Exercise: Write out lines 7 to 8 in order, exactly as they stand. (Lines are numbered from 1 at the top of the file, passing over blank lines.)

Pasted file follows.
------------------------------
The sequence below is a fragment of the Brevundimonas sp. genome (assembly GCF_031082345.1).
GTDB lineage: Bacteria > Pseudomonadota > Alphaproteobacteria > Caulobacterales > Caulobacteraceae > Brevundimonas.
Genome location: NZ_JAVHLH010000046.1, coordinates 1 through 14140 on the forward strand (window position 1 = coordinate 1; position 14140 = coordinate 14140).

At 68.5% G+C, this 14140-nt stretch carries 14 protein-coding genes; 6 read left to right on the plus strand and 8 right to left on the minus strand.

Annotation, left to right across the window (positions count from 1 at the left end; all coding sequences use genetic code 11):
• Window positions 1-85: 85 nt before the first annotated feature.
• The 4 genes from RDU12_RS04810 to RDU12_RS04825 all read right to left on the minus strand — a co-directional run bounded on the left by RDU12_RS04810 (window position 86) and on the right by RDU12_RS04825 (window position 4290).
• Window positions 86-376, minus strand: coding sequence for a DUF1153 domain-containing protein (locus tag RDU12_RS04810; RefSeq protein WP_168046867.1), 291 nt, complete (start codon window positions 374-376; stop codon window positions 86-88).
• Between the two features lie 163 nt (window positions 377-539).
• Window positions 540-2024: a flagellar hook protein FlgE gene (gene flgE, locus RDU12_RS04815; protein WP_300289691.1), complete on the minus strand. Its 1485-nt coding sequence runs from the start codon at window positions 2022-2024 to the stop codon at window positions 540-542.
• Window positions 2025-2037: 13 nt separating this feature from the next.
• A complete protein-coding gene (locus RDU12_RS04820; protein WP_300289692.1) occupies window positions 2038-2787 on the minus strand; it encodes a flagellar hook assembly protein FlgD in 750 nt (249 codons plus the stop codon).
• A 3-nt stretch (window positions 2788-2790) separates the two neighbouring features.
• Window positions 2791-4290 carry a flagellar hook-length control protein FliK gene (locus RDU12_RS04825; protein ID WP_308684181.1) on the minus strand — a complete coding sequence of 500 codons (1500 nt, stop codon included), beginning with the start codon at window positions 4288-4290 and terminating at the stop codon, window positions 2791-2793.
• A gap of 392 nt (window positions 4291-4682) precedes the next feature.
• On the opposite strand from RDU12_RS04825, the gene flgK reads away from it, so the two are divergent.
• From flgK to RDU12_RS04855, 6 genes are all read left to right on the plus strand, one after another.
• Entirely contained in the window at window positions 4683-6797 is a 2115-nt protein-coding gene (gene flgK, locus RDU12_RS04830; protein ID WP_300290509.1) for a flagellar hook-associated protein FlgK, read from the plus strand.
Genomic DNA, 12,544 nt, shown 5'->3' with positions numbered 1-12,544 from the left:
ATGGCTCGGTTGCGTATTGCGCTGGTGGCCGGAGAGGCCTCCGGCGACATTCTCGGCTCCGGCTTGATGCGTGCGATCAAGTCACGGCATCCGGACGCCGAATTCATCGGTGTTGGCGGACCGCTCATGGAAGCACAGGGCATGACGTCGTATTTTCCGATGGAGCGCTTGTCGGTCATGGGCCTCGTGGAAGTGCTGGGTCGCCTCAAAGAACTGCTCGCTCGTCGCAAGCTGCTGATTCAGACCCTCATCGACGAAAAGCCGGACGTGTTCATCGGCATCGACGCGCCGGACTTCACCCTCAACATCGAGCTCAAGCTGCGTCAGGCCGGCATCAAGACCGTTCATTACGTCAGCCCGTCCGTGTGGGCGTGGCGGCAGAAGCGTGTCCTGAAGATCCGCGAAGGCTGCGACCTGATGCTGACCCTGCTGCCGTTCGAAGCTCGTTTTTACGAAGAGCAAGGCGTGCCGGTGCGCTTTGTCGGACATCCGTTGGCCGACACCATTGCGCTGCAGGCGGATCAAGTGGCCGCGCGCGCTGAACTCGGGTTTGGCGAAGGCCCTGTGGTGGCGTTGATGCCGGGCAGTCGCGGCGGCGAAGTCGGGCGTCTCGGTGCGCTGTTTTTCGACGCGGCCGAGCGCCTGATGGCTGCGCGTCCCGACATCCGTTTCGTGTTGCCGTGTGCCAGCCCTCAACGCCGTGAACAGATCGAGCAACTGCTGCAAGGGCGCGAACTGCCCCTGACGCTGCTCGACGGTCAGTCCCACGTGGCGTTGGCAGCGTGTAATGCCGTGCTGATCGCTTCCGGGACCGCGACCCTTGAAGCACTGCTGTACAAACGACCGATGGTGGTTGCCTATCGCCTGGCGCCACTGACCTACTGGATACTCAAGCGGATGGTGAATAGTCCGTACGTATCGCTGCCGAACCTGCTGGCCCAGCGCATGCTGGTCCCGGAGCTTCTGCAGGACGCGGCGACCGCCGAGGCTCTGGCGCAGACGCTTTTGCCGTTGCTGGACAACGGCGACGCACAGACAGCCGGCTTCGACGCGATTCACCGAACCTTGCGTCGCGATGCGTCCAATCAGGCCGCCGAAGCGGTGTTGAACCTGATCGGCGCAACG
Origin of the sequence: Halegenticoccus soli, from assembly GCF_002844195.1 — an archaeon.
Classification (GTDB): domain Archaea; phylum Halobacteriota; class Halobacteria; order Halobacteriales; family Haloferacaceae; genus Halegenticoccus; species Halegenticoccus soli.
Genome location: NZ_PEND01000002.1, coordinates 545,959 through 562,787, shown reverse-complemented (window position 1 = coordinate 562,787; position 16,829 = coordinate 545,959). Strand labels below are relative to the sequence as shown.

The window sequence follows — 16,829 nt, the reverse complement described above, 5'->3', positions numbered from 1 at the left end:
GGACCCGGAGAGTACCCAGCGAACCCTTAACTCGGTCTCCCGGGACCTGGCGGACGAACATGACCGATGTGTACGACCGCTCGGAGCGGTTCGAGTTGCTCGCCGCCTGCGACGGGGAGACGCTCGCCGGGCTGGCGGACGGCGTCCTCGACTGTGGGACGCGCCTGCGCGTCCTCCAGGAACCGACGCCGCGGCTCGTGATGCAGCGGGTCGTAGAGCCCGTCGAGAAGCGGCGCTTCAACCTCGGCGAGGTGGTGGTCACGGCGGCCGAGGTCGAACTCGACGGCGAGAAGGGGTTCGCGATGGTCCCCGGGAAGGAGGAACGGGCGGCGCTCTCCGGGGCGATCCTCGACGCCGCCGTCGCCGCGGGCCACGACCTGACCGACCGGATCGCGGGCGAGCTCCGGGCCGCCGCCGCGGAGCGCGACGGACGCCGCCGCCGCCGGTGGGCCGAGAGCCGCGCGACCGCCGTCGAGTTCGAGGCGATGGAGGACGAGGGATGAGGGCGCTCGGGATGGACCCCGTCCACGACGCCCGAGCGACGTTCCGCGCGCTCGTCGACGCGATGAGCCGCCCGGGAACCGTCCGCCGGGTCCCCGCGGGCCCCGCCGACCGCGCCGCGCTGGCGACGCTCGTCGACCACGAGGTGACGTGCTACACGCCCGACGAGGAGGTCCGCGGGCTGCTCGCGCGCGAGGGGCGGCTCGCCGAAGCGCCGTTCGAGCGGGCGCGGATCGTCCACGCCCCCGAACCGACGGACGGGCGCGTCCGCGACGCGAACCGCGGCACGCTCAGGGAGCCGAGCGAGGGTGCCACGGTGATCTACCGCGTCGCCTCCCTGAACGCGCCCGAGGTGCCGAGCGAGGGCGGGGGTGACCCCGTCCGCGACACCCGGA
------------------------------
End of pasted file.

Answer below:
• The 4 genes from RDU12_RS04810 to RDU12_RS04825 all read right to left on the minus strand — a co-directional run bounded on the left by RDU12_RS04810 (window position 86) and on the right by RDU12_RS04825 (window position 4290).
• Window positions 86-376, minus strand: coding sequence for a DUF1153 domain-containing protein (locus tag RDU12_RS04810; RefSeq protein WP_168046867.1), 291 nt, complete (start codon window positions 374-376; stop codon window positions 86-88).